GREEN BAY—The backup quarterback competition took center stage for the Packers at Ray Nitschke Field on Tuesday with
The contenders for the No. 2 QB job are at vastly different stages in their knowledge of the offense, with Harrell much further ahead and the clear leader to become Rodgers’ top backup at this point. Friday night’s preseason game vs. Seattle likely will determine whether Harrell locks down the job or Young significantly closes the gap.
“There were some rough plays there,” Head Coach Mike McCarthy said in generally evaluating the quarterbacks Tuesday, adding that he expects Rodgers to return to practice on Wednesday. “But that’s why we watch the tape. I’m curious to watch it.”
As has been the case throughout camp, Harrell and Young had their ups and downs.
In the final no-huddle period of practice, Harrell took all the snaps with the ones and converted a fourth down and third down with passes to receiver
“It’s always good to get in there with those guys. I missed some balls today,” said Harrell, who recovered from a rough preseason opener that included an interception and a fumble. He put together a much cleaner performance last week (5-of-10, 44 yards) that would have been better if not for a couple of catchable throws that fell incomplete.
“The first game, I think I did some things well, but a couple of bad mistakes made the performance not feel as good. I think in St. Louis I cut out the big mistakes and that was huge.”
Young hasn’t made any damaging errors in his two brief preseason outings, though he did miss White on a seam route in St. Louis that could have been a 29-yard TD.
Now in his third week with the Packers, Young’s timing is coming along, and he said he’s still trying to shake some old habits. Even just a few snaps with the first unit are beneficial in that regard.
“It helps you definitely to learn,” Young said. “When you get in the film room, you learn from the mistakes you did make, so if you get that play again, know where to go with your eyes.”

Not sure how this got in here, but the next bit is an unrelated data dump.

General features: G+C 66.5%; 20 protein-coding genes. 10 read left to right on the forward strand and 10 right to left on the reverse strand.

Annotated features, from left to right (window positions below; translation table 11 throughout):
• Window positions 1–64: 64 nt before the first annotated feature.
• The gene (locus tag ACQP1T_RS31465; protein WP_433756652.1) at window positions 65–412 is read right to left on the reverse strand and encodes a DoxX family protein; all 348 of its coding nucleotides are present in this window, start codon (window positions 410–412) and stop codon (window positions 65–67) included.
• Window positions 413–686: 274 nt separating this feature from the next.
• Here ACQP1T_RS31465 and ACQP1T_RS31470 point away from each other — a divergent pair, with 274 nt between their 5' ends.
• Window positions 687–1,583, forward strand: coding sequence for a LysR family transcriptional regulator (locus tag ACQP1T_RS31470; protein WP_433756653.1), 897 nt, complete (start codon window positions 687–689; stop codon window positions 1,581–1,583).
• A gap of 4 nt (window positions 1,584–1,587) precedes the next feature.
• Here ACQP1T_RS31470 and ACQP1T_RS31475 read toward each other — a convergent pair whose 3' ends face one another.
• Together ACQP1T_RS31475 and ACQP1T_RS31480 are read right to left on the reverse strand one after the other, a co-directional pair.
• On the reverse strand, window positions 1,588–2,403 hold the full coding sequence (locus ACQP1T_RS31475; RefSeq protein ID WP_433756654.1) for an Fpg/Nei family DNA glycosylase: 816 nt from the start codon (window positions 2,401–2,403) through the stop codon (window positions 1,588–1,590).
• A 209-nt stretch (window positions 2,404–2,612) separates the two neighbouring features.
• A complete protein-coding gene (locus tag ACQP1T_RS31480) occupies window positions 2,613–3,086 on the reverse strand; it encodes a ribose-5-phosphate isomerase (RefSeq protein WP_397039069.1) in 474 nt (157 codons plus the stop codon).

The “eyes” have to do with the progressions from the primary receiver to the secondary target and so on. Those progressions are different from what Young is used to, and the footwork is an adjustment as well.
“I’m getting there,” he said. “One day at a time still. I know there’s a lot with this offense.”
“Russell is mobile; he can throw on the run. I think he sees the field very well,” McCarthy said. “I think he’s got a lot bigger arm than people give him credit for. He can make all the throws. He’s a dynamic player. It’ll be a great test for us and definitely get us ready for Week 1.”
Wilson certainly didn’t light up the Packers last year in Week 3, completing less than 50 percent of his passes (10 of 21) and compiling exactly half of his 130 passing yards on his two TD passes, a 41-yarder and the 24-yard “Fail Mary,” both to receiver Golden Tate.
McCarthy felt Wilson came into his own the second half of last season and, as a result, the Seahawks “took off.” Wilson was 8-of-12 passing for 127 yards and two TDs (141.3 rating) in Seattle’s preseason blowout of Denver last week.
“It’ll be a great look for us, getting familiar with running quarterbacks, somebody that likes to move, throw on the run,” safety